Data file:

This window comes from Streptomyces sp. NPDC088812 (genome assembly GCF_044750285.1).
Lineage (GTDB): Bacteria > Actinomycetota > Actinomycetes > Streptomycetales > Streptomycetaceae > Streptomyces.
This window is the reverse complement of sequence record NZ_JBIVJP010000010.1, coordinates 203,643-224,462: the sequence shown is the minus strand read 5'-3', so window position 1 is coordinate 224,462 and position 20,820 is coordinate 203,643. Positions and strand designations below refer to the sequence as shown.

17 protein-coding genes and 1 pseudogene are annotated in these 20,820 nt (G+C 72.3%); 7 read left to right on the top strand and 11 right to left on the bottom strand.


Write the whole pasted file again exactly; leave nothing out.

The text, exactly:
This window comes from Streptomyces sp. NPDC088812 (genome assembly GCF_044750285.1).
Lineage (GTDB): Bacteria > Actinomycetota > Actinomycetes > Streptomycetales > Streptomycetaceae > Streptomyces.
This window is the reverse complement of sequence record NZ_JBIVJP010000010.1, coordinates 203,643-224,462: the sequence shown is the minus strand read 5'-3', so window position 1 is coordinate 224,462 and position 20,820 is coordinate 203,643. Positions and strand designations below refer to the sequence as shown.

17 protein-coding genes and 1 pseudogene are annotated in these 20,820 nt (G+C 72.3%); 7 read left to right on the top strand and 11 right to left on the bottom strand.